Saturday, February 26, 2011

Poetry Prompt #45 – Sides of the Fence

As the snow has begun to melt, and my backyard comes into clearer view again, I've been happy to see the lawn but less thrilled to realize that the backyard fence needs replacing. I've also been working on a video trailer for my forthcoming poetry collection and spent a whole afternoon last week searching for a fence photo. Needless to say, I've had fences on my mind, which led to this prompt.

The "prompt proper" this week is to write a poem in which you move from one side of the metaphorical fence to another; that is, each stanza you write will be followed by a partner stanza that's an answer, affirmation, rebuttal, or argument. For example, a statement made in stanza 1 will be followed by a direct response in stanza 2. Stanzas 3 and 4 may continue the thread or move to another subject. You may have as many stanzas as you wish: the only requirement is that each stanza be answered in some way by the stanza that follows it. There are lots of possibilities – to rant and then rave back, to make a statement and rebut it, to "talk" to yourself from two different perspectives, to make a case for something and argue against it, or to create a dialog between two people with each speaking in every other stanza. 

If this doesn't quite work for you, here are some alternative fence prompts:

1. Write a poem entitled "Both Sides of the Fence" or "Fence Sitting."
2. Write a poem about an actual fence (picket, barbed wire, chain link, stone, electric).
3. Write a poem in which a fence is your extended metaphor (a metaphor that is drawn-out beyond the usual word or phrase through the entire poem by using multiple comparisons).
4. Write a poem about the proverbial "other side of the fence."
5. Write a poem about what you see through a hole in your backyard fence.
6. Write a poem based on the famous line in "The Mending Wall" by Robert Frost: "Good fences make good neighbors." ("The Mending Wall" by Robert Frost)

Fence Poem Examples:


  1. Very interesting prompt (and thank you for all the options)! You really put a lot of time into your blog! Thank you!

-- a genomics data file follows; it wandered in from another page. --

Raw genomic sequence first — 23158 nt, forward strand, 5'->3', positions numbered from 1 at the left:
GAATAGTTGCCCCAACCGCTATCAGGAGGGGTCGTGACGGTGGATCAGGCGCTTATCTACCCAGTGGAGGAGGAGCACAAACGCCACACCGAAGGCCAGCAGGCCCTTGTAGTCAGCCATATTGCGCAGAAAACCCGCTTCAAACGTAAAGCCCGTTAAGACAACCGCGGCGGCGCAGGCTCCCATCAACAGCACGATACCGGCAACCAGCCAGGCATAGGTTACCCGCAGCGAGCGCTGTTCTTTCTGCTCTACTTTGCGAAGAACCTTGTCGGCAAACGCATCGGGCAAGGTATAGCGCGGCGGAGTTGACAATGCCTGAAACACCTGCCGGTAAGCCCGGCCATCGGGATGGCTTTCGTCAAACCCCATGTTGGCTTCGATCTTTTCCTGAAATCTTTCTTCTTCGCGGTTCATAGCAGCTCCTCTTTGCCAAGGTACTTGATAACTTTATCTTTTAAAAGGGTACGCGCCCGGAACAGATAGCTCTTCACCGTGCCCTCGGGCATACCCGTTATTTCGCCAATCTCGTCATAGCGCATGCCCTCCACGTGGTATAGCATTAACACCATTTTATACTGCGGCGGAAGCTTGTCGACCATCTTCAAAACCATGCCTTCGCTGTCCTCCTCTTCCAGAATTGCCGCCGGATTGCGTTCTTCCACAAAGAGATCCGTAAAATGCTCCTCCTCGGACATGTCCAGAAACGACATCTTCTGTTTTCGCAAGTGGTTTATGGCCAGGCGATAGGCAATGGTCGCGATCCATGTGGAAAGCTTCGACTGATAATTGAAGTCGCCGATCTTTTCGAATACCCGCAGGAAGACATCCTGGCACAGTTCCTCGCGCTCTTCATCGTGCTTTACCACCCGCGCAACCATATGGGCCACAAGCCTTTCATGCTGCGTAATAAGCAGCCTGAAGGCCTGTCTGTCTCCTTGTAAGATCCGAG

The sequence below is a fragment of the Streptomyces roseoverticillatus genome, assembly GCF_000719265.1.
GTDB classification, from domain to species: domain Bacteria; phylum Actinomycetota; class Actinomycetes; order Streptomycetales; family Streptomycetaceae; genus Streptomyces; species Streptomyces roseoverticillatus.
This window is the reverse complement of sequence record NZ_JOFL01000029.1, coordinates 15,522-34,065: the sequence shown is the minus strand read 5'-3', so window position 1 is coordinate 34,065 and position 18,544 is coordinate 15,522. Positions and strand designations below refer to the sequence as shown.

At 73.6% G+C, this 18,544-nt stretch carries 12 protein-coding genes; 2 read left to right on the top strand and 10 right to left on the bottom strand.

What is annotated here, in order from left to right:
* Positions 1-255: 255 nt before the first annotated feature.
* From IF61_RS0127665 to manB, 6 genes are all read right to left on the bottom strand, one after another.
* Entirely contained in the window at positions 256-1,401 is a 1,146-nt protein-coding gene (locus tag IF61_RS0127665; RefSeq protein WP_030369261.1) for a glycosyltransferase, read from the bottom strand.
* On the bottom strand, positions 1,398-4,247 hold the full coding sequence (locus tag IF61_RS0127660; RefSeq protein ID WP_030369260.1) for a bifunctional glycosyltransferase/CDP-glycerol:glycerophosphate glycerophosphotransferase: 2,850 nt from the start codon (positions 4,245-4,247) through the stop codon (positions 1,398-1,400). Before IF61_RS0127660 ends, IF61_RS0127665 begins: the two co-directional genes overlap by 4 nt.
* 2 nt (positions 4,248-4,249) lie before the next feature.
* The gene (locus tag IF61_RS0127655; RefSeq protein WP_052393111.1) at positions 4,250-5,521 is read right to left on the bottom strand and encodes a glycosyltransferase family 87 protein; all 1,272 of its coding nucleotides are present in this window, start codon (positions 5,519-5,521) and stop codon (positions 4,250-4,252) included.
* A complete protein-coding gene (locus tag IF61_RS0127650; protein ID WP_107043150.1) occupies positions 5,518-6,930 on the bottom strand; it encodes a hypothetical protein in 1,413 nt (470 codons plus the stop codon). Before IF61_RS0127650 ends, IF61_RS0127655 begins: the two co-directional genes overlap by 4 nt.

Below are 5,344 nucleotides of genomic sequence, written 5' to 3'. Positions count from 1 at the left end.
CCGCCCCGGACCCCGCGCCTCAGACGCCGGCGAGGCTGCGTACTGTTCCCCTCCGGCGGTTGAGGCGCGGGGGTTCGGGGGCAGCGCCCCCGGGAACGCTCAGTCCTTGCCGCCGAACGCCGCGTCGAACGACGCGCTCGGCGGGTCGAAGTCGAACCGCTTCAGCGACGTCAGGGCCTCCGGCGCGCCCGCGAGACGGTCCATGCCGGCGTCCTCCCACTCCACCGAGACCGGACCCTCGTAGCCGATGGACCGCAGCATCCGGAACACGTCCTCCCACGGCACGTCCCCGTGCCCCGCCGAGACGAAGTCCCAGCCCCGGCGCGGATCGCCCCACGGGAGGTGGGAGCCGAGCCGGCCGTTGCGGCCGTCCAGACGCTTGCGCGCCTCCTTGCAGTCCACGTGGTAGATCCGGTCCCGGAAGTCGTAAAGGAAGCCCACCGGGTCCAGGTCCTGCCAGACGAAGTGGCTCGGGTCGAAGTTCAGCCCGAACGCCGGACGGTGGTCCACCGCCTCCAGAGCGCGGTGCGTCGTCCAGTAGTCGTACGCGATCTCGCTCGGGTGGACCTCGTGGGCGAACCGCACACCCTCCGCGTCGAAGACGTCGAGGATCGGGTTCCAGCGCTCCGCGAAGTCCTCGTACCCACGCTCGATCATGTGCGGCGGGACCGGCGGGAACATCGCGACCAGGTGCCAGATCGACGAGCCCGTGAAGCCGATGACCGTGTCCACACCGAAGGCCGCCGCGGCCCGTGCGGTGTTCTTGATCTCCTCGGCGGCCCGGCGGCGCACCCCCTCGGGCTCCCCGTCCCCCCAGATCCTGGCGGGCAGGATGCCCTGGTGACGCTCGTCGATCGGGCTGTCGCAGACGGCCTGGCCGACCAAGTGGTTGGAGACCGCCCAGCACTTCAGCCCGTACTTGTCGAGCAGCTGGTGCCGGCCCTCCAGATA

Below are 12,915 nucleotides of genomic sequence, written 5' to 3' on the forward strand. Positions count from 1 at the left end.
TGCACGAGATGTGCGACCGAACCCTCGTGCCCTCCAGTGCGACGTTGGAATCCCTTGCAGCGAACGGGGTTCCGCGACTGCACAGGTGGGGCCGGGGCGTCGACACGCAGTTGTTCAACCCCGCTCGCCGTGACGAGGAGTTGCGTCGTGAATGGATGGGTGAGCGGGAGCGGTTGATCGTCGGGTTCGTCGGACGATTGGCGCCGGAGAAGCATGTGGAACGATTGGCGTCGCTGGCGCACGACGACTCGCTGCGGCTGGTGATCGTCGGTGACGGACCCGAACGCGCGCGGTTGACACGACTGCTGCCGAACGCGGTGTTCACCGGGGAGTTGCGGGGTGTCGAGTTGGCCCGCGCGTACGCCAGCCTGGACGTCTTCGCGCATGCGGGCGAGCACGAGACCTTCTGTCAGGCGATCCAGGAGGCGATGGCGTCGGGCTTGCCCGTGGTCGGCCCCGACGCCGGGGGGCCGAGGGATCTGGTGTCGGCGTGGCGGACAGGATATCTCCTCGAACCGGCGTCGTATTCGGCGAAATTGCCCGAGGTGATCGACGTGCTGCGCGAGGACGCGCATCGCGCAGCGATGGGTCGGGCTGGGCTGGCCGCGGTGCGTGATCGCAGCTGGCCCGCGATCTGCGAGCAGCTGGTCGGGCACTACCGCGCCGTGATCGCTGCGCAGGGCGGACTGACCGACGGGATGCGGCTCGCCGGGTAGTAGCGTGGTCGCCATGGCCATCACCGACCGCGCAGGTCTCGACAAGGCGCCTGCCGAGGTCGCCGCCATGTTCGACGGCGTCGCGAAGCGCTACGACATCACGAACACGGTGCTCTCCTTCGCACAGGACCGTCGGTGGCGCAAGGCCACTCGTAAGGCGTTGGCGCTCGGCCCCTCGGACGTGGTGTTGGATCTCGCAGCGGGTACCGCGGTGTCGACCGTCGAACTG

2. Thanks, Jamie! Your comments are always much appreciated!

  3. This prompt reminded me of the old cowboy song, "Don't Fence Me In," and the Dean Martin & Mireille Mathieu duet. You can view it on YouTube (the video quality is poor but the audio is great).

  4. Hey, Bob! I thought of the old cowboy song too! (My dad used to sing it.) Thanks for your comment.

  5. Your prompt resulted in my realizing I did not have a "fence" poem. So below is a working draft of my ideas this week as a result of your prompt. This is posted for workshoping, so any readers of Adele's, feel free to comment. Thank you.

    The Fence – At the Edge of My Life

    The fence which marks the boundary of my human existence,
    the end, though but the beginning of that timeless infinity,
    an occasional black vortex, but mostly the stars in the distance,
    without borders, but not barrier-less.

    An oak hewed grain,
    weathered, but not,
    something ominous about this fence,
    more so than most
    where climbing is their main attraction.

    This fence avoided, kept at a distance,
    no foreboding signs
    just omens of an unknown destiny
    only faintly perceived through the mystique,
    imagines, which glimmer through the slatted joints.

    Probing at times for a handle,
    hand wrought iron,
    though a gate adds nothing to a fence
    unless it swings both ways.

    Life pushes towards the demarked wall,
    an air of resignation,
    in my wake,
    the countless -
    for whom this fence
    is but a faint blur on the horizon.

    Ray Brown

  6. Ray, I'm so glad to see that the prompts are inspiring you to write! Thanks so much for posting your draft.

  7. To Ray Brown,

    It's nice of you to offer your poem for workshopping. I think we can learn much from one another's work.

    Although I don't feel comfortable "critiquing," I would like to suggest that you work on this poem to pare it down and eliminate some of the wordiness. Sometimes a great idea can be diminished by writing too much. Something for you to consider.